This is the first in a special series of interviews with leading figures in the low-waste/plastic free field. In this episode, Elephant Box meets with Kathleen, better known as the Zero Waste Wanderess.
The Zero Waste Wanderess helps to promote a zero waste lifestyle and educate others on how to do the same. Her goal is to “live simply and creatively with less trash and more travel”. She is also an ambassador for non-profit zero waste organisation ‘Be Zero’.
In this interview with Elephant Box, the Zero Waste Wanderess talks about where her journey all began, describes exactly what the zero waste/low waste movement means to her and gives you some tips on reducing your rubbish.
Elephant Box meet Zero Waste Wanderess.
Zero waste is a term initially created to describe a circular economy. In a circular economy, products are designed, manufactured and consumed in such a way that waste, essentially, doesn’t exist.
As all products [in a circular economy] move in a circular fashion, the need for landfill doesn’t exist and ultimately the goal is to produce as close to zero waste as possible.
The term has now expanded to mean a lifestyle…which is not just about lessening how much waste you generate, it’s also about making more efforts to avoid landfill - in the grand scheme of things it all makes a difference.
I’m not really sure where or how the term came into my life, I just stumbled across it one day about a year ago.
The idea of trash has always seemed odd to me. It didn’t make sense to me that we would buy something, use it once or twice and then throw it out. Most of the time we then go and buy it again, so when I came across the idea of zero waste I just thought yeah, it makes sense and fits in with my beliefs. I started reading about it and into the movement behind it and it all just made sense to me.
My journey was really kick started when I got in touch with Andrea Sanders who’s the founder of Be Zero, which is a non-profit organisation that inspires and educates people on zero waste and on making lifestyle choices that generate less waste. Andrea really kick started my journey for me by just sharing her experiences and ideas. I got ideas for alternatives from her and yeah, she is just great, the whole organisation is great.
[Learn about BeZero at http://www.bezero.org ]
(Is it about the waste that we create directly or do we also have a responsibility to consider the waste that our lifestyle choices indirectly creates?)
I really like that question. I think that zero waste encompasses the whole spectrum. It is about what we individually create but it is also about the entire picture. At the same time, I think that we need to understand that, in our current economy, plastic is so prevalent and waste is going to happen no matter what. We’re all going to leave some sort of footprint, as long as we’re mindful of what we’re doing, of what we're consuming, what waste goes into our lives and what goes out and trying to minimise that.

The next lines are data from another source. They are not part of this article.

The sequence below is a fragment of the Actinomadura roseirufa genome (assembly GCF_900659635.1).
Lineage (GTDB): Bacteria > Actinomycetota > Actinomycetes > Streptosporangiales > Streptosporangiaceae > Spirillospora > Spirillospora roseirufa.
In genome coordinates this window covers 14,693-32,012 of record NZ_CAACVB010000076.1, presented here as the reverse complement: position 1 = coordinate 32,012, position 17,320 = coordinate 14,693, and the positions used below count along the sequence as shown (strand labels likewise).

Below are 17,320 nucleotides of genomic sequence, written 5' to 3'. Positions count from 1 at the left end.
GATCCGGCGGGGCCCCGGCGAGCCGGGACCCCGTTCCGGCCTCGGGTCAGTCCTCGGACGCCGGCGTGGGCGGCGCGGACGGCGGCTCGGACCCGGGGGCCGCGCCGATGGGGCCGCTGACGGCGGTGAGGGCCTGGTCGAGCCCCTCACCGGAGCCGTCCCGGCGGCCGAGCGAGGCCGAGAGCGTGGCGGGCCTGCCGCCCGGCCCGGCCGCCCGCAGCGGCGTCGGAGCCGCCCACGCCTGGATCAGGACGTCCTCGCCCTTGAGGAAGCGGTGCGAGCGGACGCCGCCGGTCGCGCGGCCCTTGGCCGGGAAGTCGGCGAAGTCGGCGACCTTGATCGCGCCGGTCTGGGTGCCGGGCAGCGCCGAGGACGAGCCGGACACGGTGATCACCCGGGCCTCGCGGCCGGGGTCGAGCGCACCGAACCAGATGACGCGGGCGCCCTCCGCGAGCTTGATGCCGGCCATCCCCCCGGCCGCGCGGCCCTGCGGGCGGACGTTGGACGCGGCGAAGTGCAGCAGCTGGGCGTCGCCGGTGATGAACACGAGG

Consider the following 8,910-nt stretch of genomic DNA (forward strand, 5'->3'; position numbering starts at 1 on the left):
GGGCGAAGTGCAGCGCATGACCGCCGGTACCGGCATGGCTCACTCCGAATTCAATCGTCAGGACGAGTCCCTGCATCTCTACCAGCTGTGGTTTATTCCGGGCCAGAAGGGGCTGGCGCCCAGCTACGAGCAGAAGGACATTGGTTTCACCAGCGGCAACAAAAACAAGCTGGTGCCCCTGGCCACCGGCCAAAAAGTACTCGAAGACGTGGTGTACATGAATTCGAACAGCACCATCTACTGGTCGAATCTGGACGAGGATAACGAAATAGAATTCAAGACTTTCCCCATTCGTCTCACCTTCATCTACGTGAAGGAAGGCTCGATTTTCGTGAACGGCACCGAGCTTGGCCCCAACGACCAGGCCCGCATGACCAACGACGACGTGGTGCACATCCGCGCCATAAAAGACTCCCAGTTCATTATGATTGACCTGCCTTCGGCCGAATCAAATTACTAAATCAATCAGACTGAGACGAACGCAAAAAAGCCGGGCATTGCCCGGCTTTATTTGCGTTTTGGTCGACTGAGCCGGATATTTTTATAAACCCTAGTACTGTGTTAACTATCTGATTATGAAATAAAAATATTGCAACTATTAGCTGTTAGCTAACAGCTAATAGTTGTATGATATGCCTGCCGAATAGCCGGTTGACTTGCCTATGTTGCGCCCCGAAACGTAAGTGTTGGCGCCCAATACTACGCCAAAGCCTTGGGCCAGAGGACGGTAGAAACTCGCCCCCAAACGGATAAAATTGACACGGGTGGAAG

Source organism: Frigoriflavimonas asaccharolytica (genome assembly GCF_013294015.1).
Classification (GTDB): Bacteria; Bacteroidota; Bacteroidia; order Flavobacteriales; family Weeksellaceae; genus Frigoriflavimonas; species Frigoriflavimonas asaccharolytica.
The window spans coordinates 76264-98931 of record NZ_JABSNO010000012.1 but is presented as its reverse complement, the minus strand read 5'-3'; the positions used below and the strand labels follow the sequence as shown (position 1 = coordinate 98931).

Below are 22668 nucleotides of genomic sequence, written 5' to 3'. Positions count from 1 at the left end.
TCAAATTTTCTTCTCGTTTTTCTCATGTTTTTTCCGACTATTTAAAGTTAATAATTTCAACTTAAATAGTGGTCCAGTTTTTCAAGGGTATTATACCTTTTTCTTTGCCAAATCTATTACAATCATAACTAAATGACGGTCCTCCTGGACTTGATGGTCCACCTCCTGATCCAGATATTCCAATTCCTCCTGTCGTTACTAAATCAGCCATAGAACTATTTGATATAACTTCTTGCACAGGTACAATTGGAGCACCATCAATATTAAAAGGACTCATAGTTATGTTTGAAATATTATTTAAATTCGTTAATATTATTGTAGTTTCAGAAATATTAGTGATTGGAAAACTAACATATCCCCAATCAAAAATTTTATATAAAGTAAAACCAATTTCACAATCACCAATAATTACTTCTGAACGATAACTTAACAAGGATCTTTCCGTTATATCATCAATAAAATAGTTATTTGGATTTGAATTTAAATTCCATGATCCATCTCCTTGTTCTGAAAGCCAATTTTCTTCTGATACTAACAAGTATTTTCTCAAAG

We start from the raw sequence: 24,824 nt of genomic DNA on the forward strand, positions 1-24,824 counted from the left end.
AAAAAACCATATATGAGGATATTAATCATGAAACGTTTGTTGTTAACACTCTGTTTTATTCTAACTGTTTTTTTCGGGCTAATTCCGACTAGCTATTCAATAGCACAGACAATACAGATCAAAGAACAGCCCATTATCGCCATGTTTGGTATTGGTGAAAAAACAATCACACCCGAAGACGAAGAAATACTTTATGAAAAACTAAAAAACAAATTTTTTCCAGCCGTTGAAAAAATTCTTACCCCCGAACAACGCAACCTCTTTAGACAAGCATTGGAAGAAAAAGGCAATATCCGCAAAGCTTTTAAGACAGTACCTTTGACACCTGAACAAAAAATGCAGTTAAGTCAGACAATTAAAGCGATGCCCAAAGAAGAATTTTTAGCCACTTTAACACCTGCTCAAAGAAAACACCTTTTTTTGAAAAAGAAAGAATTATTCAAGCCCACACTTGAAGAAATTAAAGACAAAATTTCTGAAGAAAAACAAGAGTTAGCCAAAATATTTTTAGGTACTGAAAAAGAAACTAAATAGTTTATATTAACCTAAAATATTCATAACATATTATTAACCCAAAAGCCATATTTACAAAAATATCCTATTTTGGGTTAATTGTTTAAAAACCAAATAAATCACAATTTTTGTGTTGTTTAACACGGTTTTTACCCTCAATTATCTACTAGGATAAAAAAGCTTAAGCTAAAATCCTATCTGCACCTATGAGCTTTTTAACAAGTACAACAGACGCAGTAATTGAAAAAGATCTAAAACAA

Definitely. I’m new to it, I've been into it for a year but I know it's been around for about a decade if not more. But with social media, you come across things more easily. I think that people are really starting to notice the amount of waste in the environment and people are getting concerned
The first thing I did was cut out the classic plastic bottles and plastic bags.
I think that it was food and my diet. I personally eat meat and it is not something that I wanted to take out of my diet; however, the meat and dairy industry has such a huge negative effect on the environment. So I try to lessen the impact [of my meat eating] by buying locally sourced meat and avoiding big companies like Tyson*.It’s a struggle because a lot of the meat comes in plastic packaging, it’s hard but because of my health purposes and my body I feel like I should consume some of it, but I do consume way less meat than I used to. I think that everyone has something that they struggle with in terms of zero waste and that you can’t beat yourself up about it. As long as make an effort.
* Tyson are multinational food company - one of the bad guys
Look at the big four, refusing plastic bottles, bags, coffee cups, and straws. I would also include plastic utensils in that. These are the four main things to cut out. Start there and then focus on one room in your house, look at the bathroom and see what changes you can make there, then the kitchen and what you can do there. I think just go at your own pace and have fun with it.
Kathleen, also known as the Zero Waste Wanderess, is a 28 year old from Pennsylvania, US. As a Zero Waste Advocate, she strives to make daily efforts that will help lessen the amount of waste she generates and sends to landfills. She would like to see the Zero Waste movement really catch on and inspire everyone to make some change in their daily habits that will cut out trash, especially plastic. Her love for the environment is what fuels her desire to live a life with less trash. Kathleen obtained a Bachelors degree in Communications and is striving to talk about Zero Waste to the community not only through social media but eventually with presentations at businesses and schools. Other than Zero Waste she loves hiking, taking photographs, doing yoga, and being an Aunt.
Follow her on Instagram , check out her excellent website where she blogs on all aspects of zero waste, zerowastewanderess.com , subscribe to her YouTube Channel , check out her Facebook page and follow her on Twitter.
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Last week we looked at why it is time to start going zero waste, this week we show you how and where to get started.